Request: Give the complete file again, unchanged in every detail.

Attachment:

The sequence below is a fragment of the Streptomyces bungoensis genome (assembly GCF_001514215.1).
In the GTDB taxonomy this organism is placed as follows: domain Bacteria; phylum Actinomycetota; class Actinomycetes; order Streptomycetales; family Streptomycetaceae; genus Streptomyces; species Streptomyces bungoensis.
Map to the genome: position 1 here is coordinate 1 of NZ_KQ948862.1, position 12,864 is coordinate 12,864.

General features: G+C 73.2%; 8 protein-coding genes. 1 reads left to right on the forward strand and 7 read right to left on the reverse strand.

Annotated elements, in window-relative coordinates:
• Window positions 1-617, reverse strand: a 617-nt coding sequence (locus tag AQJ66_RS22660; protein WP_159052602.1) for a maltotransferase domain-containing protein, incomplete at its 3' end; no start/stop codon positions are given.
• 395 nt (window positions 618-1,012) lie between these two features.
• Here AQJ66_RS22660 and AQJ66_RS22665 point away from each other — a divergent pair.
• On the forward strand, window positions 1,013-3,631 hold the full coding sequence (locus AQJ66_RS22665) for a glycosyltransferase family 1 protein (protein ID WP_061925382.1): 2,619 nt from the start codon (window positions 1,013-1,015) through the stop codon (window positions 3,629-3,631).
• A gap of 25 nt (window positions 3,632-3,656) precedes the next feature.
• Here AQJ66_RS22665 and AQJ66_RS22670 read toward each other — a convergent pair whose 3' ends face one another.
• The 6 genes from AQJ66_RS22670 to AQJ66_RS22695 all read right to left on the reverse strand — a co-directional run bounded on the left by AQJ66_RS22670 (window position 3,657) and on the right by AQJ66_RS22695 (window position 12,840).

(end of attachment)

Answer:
The sequence below is a fragment of the Streptomyces bungoensis genome (assembly GCF_001514215.1).
In the GTDB taxonomy this organism is placed as follows: domain Bacteria; phylum Actinomycetota; class Actinomycetes; order Streptomycetales; family Streptomycetaceae; genus Streptomyces; species Streptomyces bungoensis.
Map to the genome: position 1 here is coordinate 1 of NZ_KQ948862.1, position 12,864 is coordinate 12,864.

General features: G+C 73.2%; 8 protein-coding genes. 1 reads left to right on the forward strand and 7 read right to left on the reverse strand.

Annotated elements, in window-relative coordinates:
• Window positions 1-617, reverse strand: a 617-nt coding sequence (locus tag AQJ66_RS22660; protein WP_159052602.1) for a maltotransferase domain-containing protein, incomplete at its 3' end; no start/stop codon positions are given.
• 395 nt (window positions 618-1,012) lie between these two features.
• Here AQJ66_RS22660 and AQJ66_RS22665 point away from each other — a divergent pair.
• On the forward strand, window positions 1,013-3,631 hold the full coding sequence (locus AQJ66_RS22665) for a glycosyltransferase family 1 protein (protein ID WP_061925382.1): 2,619 nt from the start codon (window positions 1,013-1,015) through the stop codon (window positions 3,629-3,631).
• A gap of 25 nt (window positions 3,632-3,656) precedes the next feature.
• Here AQJ66_RS22665 and AQJ66_RS22670 read toward each other — a convergent pair whose 3' ends face one another.
• The 6 genes from AQJ66_RS22670 to AQJ66_RS22695 all read right to left on the reverse strand — a co-directional run bounded on the left by AQJ66_RS22670 (window position 3,657) and on the right by AQJ66_RS22695 (window position 12,840).